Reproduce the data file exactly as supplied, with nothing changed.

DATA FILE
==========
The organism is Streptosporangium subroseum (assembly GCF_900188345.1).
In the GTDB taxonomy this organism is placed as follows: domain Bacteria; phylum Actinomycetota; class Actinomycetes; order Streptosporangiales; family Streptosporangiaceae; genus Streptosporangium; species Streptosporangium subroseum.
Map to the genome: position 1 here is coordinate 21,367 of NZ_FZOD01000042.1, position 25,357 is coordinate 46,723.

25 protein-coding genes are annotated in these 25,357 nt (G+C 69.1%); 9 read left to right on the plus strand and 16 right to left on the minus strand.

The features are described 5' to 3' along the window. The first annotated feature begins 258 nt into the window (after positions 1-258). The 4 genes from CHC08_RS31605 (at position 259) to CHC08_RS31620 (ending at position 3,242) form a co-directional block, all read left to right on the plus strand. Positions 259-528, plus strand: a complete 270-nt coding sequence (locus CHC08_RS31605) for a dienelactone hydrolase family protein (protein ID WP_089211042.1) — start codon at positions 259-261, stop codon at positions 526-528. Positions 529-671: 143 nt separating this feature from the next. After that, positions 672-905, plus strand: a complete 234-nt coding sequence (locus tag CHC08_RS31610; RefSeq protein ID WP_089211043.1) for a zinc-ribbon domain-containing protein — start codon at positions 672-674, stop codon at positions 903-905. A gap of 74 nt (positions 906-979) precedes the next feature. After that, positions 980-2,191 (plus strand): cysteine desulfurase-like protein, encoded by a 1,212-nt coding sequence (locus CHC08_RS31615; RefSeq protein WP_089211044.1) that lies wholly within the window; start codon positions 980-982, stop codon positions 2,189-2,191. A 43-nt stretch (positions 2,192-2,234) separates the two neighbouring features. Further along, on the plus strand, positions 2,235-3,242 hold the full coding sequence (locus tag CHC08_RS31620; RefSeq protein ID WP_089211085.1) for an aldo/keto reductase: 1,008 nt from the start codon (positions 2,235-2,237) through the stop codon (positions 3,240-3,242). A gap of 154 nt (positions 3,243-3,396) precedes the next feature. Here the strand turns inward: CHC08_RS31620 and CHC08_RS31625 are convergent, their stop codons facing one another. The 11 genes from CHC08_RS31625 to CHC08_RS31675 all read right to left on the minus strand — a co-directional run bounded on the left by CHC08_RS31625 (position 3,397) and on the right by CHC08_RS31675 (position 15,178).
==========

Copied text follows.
The organism is Streptosporangium subroseum (assembly GCF_900188345.1).
In the GTDB taxonomy this organism is placed as follows: domain Bacteria; phylum Actinomycetota; class Actinomycetes; order Streptosporangiales; family Streptosporangiaceae; genus Streptosporangium; species Streptosporangium subroseum.
Map to the genome: position 1 here is coordinate 21,367 of NZ_FZOD01000042.1, position 25,357 is coordinate 46,723.

25 protein-coding genes are annotated in these 25,357 nt (G+C 69.1%); 9 read left to right on the plus strand and 16 right to left on the minus strand.

The features are described 5' to 3' along the window. The first annotated feature begins 258 nt into the window (after positions 1-258). The 4 genes from CHC08_RS31605 (at position 259) to CHC08_RS31620 (ending at position 3,242) form a co-directional block, all read left to right on the plus strand. Positions 259-528, plus strand: a complete 270-nt coding sequence (locus CHC08_RS31605) for a dienelactone hydrolase family protein (protein ID WP_089211042.1) — start codon at positions 259-261, stop codon at positions 526-528. Positions 529-671: 143 nt separating this feature from the next. After that, positions 672-905, plus strand: a complete 234-nt coding sequence (locus tag CHC08_RS31610; RefSeq protein ID WP_089211043.1) for a zinc-ribbon domain-containing protein — start codon at positions 672-674, stop codon at positions 903-905. A gap of 74 nt (positions 906-979) precedes the next feature. After that, positions 980-2,191 (plus strand): cysteine desulfurase-like protein, encoded by a 1,212-nt coding sequence (locus CHC08_RS31615; RefSeq protein WP_089211044.1) that lies wholly within the window; start codon positions 980-982, stop codon positions 2,189-2,191. A 43-nt stretch (positions 2,192-2,234) separates the two neighbouring features. Further along, on the plus strand, positions 2,235-3,242 hold the full coding sequence (locus tag CHC08_RS31620; RefSeq protein ID WP_089211085.1) for an aldo/keto reductase: 1,008 nt from the start codon (positions 2,235-2,237) through the stop codon (positions 3,240-3,242). A gap of 154 nt (positions 3,243-3,396) precedes the next feature. Here the strand turns inward: CHC08_RS31620 and CHC08_RS31625 are convergent, their stop codons facing one another. The 11 genes from CHC08_RS31625 to CHC08_RS31675 all read right to left on the minus strand — a co-directional run bounded on the left by CHC08_RS31625 (position 3,397) and on the right by CHC08_RS31675 (position 15,178).